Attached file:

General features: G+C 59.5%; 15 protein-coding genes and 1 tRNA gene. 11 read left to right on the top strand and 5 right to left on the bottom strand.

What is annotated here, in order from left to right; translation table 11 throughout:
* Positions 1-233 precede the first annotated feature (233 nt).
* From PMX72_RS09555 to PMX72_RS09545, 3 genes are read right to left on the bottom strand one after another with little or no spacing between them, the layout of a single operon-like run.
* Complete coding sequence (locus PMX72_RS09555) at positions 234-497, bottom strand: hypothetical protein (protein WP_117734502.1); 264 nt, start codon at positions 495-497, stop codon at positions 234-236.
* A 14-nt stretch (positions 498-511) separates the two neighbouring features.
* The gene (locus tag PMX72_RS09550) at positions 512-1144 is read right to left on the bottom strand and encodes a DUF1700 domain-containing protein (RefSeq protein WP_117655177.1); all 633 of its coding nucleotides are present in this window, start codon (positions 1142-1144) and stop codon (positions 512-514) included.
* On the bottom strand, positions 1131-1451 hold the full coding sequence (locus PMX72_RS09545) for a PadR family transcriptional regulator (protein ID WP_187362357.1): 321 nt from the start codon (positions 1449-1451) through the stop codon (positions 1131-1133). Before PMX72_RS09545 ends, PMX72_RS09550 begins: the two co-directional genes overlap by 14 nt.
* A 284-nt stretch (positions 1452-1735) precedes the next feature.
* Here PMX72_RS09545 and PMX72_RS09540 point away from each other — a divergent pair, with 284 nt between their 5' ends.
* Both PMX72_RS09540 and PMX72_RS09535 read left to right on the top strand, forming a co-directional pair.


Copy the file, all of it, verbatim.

General features: G+C 59.5%; 15 protein-coding genes and 1 tRNA gene. 11 read left to right on the top strand and 5 right to left on the bottom strand.

What is annotated here, in order from left to right; translation table 11 throughout:
* Positions 1-233 precede the first annotated feature (233 nt).
* From PMX72_RS09555 to PMX72_RS09545, 3 genes are read right to left on the bottom strand one after another with little or no spacing between them, the layout of a single operon-like run.
* Complete coding sequence (locus PMX72_RS09555) at positions 234-497, bottom strand: hypothetical protein (protein WP_117734502.1); 264 nt, start codon at positions 495-497, stop codon at positions 234-236.
* A 14-nt stretch (positions 498-511) separates the two neighbouring features.
* The gene (locus tag PMX72_RS09550) at positions 512-1144 is read right to left on the bottom strand and encodes a DUF1700 domain-containing protein (RefSeq protein WP_117655177.1); all 633 of its coding nucleotides are present in this window, start codon (positions 1142-1144) and stop codon (positions 512-514) included.
* On the bottom strand, positions 1131-1451 hold the full coding sequence (locus PMX72_RS09545) for a PadR family transcriptional regulator (protein ID WP_187362357.1): 321 nt from the start codon (positions 1449-1451) through the stop codon (positions 1131-1133). Before PMX72_RS09545 ends, PMX72_RS09550 begins: the two co-directional genes overlap by 14 nt.
* A 284-nt stretch (positions 1452-1735) precedes the next feature.
* Here PMX72_RS09545 and PMX72_RS09540 point away from each other — a divergent pair, with 284 nt between their 5' ends.
* Both PMX72_RS09540 and PMX72_RS09535 read left to right on the top strand, forming a co-directional pair.